Thanks and I'll keep an open mind on the Libertarian view point.

    nathan writes:

    I didn't like this interview. I think it is going to be very hard to get insightful, honest commentary from a current business leader. Or politician, for that matter.

    While the average person would benefit from Mr. Allison's libertarian-ish views on profits, etc ... this stuff is taken for granted by those who regularly listen to Econtalk.

    My favorite episodes have been the two with Bruce Bueno de Mesquita. His incentive-based analysis of foreign policy and politics is very cutting edge ... he really helps make sense of these topics that have always been difficult for me to grasp.

    rob writes:

    This one seemed a little bit fluffier. Did he ever give a solid example of any of his ideas in action. Except of course the no loans for eminent domain projects. I listen to econtalk to hear hard probing on economic topics. Like when you challenged the ideas of soft paternalism.
    Rob
    PS I too thought Allison's definition of justice was a fascinating surprise.

    Conrad writes:

    Dear Russ Roberts,

    This is the only of your interviews that I have heard and I enjoyed it. You allowed your guest to present himself in full. I think this is good because that has allowed me to understand where he was "coming from." If you have him back to discuss an issue I will know what he means. Many shows today interrupt their guest before they are done speaking, this makes it impossible to understand fully what was meant and to get anywhere on an issue; resulting in an incomplete picture; a meaningless, forgettable interview.

    To the other posters:

    I'm not sure that John Allison is a Libertarian, or that his philosophy reflects that of Libertarians. Judging by this interview and an article on wikipedia, he sounds to most closely align himself with Ayn Rand's philosophy of Objectivism; which rejects Libertarianism.

    Quote:
    Q: Why don’t you approve of the Libertarians, thousands of whom are loyal readers of your works? [FHF: “The Age of Mediocrity,” 1981]

    AR: Because Libertarians are a monstrous, disgusting bunch of people: they plagiarize my ideas when that fits their purpose, and they denounce me in a more vicious manner than any communist publication, when that fits their purpose. They are lower than any pragmatists, and what they hold against Objectivism is morality. They’d like to have an amoral political program.

    More can be found here:
    http://www.aynrand.org/site/PageServer?pagename=education_campus_libertarians

    Matt C. writes:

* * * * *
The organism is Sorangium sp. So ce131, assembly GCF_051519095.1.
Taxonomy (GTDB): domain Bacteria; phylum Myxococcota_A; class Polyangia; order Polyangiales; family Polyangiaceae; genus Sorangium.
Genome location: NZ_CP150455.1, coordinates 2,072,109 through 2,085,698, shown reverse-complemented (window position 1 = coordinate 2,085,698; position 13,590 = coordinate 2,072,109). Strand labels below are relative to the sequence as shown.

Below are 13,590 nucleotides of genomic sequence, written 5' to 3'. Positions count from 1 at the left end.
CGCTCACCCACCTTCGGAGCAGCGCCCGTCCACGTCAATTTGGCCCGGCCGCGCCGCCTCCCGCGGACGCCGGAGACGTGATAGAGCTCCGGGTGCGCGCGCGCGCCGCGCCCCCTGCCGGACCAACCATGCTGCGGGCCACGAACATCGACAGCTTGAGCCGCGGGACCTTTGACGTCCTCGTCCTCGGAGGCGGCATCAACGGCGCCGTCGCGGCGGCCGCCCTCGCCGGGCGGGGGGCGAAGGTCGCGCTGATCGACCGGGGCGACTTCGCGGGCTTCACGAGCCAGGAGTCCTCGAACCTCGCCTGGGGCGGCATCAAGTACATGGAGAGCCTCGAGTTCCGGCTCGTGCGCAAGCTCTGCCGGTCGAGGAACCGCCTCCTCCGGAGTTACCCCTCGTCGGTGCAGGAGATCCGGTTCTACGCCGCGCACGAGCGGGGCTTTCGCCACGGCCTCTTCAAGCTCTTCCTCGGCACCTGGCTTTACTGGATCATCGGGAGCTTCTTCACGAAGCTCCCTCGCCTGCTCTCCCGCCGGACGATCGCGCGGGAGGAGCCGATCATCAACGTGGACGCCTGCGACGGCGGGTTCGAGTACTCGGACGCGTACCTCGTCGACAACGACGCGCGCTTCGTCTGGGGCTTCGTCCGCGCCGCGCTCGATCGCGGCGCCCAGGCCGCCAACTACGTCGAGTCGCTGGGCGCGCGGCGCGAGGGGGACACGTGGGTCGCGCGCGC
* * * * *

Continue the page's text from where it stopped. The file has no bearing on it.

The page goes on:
I found this podcast fascinating. It's fine and dandy to talk about how economics works in the "theoretical" (for lack of a better term) world, but to see a company actually implement the ideas of the free market is an interesting case study.

    The criticism of Allison not answer concrete answers regarding the reaction of the employees on the Justice principle would be difficult to give concrete examples. The CEO isn't going to be can't or shouldn't concerned about a high turn-over position like that of a teller. He does have control over his upper management which then pushes those ideas onto their reporting management.

    If you could get Charles Koch to do an interview I think that it would enhance this format.

    Please don't get me wrong, I enjoy the other interview format that you have done just as much.

    In regards to Yahonza's question on Atheism in BB&T's culture, I very much doubt it holds any significance in the culture or that Mr. Allison promotes it. I've heard John Allison speak at a few Objectivist venues [lectures and such] and from what I've heard he understands the philosophy and lives it excellently. And in the context of Objectivism, Atheism is a footnote in a larger system of belief. Atheism just says you're against a particular belief without saying why or what you're for. _In general_ [bearing in mind that I'm by no means a representative of the phlosophy], Objectivists prefer to discuss and implement Objectivism, and not the minor issue of Atheism.

    For example in his lecture/essay "Religion vs. America" Leonard Peikoff, Rand's intellectual heir, states, "'Atheism' is a negative; it means not believing in God--which leaves wide open what you do believe in. It is futile to crusade for a negative; the Communists, too, call themselves atheists". [Google: peikoff religion america]